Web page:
Friday, February 1, 2013

The Page 99 Test

English editor Ford Madox Ford advised people who are debating if they should read a particular book to “open the book to page ninety-nine and read, and the quality of the whole will be revealed to you.” This approach is now called the Page 99 Test. Although arbitrary, it provides a way to decide quickly if a book will interest you. Let’s try the Page 99 Test with the 4th edition of Intermediate Physics for Medicine and Biology. Section 4.12 comparing drift and diffusion ends on Page 99, and Section 4.13 about the solution to the diffusion equation begins. The page contains five displayed equations (four of them numbered, Eqs. 4.70 to 4.73) and three figures (Figs. 4.17 to 4.19). An example of the text of page 99 is the opening paragraph at the start of Sec. 4.13.
“If C(x, 0) is known for t = 0, it is possible to use the result of Sec. 4.8 to determine C(x,t) at any later time. The key to doing this is that if C(x,t) dx is the number of particles in the region between x and x+dx at time t, it may be be interpreted as the probability of finding a particle in the interval (x, dx) multiplied by the total number of particles. (Recall the discussion on p. 91 about the interpretation of C(x,t).) The spreading Gaussian then represents the spread of probability that a particle is between x and x + dx.”
Page 99 appears in the Table of Contents:
4.13 A General Solution for the Particle Concentration as a Function of Time . . . . . 99
and the title of this section appears as the running title at the top of the page. Page 99 appears three times in the index, under 1) Diffusion equation, general solution, 2) Fick’s law (frankly, I'm not sure why page 99 is listed for Fick's law, as I don't see it mentioned explicitly anywhere on that page), and 3) Gaussian distribution. According to the Symbol List at the end of Chapter 4, the first use of the Greek symbol xi for position was on page 99. Somewhat unusually, no references are cited on page 99 (there are citations on the page before and the page after). No corrections to page 99 appear in the errata, and no words are emphasized using italics.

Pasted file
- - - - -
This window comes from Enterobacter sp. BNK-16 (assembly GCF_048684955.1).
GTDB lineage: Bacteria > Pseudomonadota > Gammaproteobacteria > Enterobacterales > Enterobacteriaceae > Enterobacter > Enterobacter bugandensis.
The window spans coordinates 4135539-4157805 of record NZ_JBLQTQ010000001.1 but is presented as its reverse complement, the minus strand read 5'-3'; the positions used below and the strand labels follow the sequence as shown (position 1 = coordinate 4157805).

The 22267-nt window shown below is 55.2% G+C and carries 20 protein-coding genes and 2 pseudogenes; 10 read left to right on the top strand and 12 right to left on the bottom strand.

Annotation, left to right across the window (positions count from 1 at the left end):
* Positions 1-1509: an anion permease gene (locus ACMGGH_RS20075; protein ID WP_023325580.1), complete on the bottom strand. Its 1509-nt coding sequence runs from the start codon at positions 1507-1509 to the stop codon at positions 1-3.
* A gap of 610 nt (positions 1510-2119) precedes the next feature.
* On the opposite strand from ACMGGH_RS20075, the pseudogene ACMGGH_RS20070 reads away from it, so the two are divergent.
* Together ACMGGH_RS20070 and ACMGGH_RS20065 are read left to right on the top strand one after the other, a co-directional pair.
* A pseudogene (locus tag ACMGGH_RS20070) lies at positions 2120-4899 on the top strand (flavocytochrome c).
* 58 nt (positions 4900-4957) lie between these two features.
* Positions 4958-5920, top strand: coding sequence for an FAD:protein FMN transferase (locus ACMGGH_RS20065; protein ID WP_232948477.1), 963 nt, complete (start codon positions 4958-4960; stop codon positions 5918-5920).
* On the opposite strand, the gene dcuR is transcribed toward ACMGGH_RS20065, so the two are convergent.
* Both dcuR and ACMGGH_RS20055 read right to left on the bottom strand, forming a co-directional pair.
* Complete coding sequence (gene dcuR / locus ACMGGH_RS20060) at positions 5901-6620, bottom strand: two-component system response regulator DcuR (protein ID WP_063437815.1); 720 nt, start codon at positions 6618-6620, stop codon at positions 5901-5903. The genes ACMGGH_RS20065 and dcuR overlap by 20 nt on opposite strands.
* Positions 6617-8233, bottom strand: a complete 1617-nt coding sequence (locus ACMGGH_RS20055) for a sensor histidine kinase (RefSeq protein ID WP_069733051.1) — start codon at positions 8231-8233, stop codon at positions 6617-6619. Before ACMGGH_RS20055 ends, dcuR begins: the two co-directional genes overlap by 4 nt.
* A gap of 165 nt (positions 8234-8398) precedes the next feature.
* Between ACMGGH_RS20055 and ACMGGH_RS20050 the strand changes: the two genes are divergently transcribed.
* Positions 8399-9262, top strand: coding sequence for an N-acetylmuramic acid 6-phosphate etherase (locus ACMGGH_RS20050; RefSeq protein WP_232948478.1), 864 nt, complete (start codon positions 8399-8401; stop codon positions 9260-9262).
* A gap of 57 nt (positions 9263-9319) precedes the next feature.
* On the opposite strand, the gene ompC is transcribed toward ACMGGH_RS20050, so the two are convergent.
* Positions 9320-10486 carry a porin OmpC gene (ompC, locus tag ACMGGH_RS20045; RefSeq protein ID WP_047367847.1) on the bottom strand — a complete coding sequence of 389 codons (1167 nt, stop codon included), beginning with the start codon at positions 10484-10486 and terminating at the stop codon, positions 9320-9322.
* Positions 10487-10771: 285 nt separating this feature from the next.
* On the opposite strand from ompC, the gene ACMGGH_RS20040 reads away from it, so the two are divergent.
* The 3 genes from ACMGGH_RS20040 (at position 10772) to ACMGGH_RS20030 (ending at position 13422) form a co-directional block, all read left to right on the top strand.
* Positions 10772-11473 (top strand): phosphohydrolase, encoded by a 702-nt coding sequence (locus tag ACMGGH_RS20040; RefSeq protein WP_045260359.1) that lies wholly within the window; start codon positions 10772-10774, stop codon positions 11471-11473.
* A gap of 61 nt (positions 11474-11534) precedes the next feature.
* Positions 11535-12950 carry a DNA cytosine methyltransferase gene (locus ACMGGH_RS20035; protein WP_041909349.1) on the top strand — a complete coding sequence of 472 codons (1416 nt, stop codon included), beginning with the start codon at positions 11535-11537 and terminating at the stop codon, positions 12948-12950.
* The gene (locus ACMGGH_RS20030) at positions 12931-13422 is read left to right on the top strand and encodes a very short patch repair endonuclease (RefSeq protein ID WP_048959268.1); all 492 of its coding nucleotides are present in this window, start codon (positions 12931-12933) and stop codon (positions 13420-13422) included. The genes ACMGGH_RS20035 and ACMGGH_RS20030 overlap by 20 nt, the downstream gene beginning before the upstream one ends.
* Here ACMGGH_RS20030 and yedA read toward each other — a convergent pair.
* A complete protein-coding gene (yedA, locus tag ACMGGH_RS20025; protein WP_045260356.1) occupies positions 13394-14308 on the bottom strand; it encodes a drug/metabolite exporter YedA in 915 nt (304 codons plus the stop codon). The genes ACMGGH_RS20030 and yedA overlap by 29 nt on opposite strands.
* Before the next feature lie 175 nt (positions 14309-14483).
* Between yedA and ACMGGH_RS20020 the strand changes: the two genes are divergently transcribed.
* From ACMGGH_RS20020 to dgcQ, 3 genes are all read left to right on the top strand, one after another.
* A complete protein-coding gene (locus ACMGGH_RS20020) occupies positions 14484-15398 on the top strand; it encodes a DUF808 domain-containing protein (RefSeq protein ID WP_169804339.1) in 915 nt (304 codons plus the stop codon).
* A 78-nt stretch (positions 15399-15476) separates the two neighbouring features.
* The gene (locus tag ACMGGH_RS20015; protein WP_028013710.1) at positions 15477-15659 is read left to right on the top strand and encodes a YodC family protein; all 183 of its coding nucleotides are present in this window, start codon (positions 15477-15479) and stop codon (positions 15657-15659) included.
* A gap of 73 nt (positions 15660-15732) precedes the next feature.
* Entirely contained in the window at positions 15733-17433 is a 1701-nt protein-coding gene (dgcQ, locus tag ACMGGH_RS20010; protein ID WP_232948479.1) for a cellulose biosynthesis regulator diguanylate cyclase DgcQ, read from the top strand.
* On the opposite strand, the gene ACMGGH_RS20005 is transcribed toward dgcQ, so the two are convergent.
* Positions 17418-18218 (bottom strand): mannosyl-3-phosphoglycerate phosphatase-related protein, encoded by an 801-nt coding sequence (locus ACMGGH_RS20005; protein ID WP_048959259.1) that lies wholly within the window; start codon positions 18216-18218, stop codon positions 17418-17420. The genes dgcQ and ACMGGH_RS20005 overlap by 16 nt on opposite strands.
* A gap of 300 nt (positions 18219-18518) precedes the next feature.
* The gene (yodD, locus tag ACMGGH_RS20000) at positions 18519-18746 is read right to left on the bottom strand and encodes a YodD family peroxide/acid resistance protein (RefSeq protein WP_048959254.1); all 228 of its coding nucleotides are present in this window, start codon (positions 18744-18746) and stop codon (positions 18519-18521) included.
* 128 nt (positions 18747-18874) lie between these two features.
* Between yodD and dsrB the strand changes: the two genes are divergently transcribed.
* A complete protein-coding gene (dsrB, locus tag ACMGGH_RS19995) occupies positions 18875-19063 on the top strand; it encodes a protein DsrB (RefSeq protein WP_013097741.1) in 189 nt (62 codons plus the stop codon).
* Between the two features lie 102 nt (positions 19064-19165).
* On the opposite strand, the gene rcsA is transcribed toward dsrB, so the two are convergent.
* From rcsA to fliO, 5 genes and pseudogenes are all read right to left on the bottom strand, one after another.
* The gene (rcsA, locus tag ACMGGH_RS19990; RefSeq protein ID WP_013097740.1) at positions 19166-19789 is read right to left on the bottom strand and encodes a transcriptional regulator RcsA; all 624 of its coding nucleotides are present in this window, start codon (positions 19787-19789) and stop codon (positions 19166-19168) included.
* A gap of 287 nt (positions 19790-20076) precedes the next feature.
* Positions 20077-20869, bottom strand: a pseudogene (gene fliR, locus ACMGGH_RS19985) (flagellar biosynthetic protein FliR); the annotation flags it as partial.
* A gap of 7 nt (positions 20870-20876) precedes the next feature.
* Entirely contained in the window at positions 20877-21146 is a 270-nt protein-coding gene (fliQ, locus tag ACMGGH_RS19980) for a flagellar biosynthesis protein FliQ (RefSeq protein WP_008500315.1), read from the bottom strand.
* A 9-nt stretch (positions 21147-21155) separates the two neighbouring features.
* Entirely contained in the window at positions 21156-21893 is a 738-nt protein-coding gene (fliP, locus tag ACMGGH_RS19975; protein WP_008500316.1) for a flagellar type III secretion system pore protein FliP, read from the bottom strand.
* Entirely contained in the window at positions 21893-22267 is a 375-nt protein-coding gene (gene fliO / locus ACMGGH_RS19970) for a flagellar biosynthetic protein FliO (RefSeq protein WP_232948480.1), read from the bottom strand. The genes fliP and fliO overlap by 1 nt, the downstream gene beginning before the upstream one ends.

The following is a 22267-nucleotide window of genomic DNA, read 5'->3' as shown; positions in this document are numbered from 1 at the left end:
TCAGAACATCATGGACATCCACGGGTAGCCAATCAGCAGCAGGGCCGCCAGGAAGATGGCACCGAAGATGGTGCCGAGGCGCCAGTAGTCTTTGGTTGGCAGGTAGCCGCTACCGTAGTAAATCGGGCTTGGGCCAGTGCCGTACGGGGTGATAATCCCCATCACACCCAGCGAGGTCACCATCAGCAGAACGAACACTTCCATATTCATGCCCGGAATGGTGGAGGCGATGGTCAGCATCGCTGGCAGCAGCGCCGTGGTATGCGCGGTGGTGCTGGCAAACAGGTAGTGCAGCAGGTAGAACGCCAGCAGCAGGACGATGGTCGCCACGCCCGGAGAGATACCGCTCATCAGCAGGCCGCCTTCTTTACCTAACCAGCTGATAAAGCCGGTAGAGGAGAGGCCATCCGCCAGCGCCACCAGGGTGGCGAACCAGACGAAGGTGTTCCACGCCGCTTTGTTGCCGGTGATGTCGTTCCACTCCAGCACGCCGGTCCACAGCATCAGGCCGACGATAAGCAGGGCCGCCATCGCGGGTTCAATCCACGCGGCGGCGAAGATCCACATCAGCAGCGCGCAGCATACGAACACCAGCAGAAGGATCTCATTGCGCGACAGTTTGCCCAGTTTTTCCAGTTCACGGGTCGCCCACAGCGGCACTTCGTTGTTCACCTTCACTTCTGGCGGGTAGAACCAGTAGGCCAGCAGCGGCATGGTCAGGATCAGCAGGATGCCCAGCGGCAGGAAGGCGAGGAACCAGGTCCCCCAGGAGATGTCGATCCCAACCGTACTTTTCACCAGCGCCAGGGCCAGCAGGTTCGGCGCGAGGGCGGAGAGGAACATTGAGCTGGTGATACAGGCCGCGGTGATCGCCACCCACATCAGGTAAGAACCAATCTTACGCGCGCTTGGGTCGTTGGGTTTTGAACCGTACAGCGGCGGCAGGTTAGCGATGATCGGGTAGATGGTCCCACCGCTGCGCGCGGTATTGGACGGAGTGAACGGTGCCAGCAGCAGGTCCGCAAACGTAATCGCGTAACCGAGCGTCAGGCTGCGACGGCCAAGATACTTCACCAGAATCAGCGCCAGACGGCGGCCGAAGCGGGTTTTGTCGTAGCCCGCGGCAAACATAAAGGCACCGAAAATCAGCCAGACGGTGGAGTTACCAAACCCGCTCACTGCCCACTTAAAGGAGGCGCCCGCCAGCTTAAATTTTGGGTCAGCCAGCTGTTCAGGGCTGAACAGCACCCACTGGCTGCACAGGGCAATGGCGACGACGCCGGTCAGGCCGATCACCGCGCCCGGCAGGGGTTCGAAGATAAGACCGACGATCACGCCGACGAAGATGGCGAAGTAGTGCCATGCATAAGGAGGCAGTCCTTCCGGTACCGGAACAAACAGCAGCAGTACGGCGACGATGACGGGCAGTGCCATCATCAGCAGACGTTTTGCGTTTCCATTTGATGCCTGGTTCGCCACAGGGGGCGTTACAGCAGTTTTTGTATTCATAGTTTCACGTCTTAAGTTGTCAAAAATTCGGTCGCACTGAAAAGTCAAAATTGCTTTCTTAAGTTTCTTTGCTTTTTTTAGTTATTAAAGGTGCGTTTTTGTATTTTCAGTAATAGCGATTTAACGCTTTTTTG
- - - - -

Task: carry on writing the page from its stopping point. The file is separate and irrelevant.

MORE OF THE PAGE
Does Intermediate Physics for Medicine and Biology pass the page 99 test? I think so. The topic—diffusion—is a physical phenomenon that is crucial for understanding biology. The mix of equations and figures is similar to the remainder of the book. Calculus is used without apology. If you like page 99, I think you will enjoy the rest of the book. And if you like page 99, you are going to love page 100, which contains more equations and figures, plus error functions, Green's functions, random walks, and citations to classic texts such as Benedek and Villars (2000), Carslaw and Jaeger (1959), and Crank (1975). And if you liked page 100, on page 101 you find......

2 comments:

  1. Just opened my mail to find Bioelectricity, A Quantitative Approach, by Plonsey and Barr; so immediately gave it the ole 99-test. As expected, it too passed, so look forward to the course Bioelectricity given by Robert Barr online. It's free and starts today at www.coursera.org!

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  2. Roger Barr will give a good class, I am sure. I have used the Plonsey and Barr book for my graduate bioelectricity class, although the last time or two I didn't use a book but used research papers instead. Here is another Plonsey book you might like: http://www.bem.fi/book

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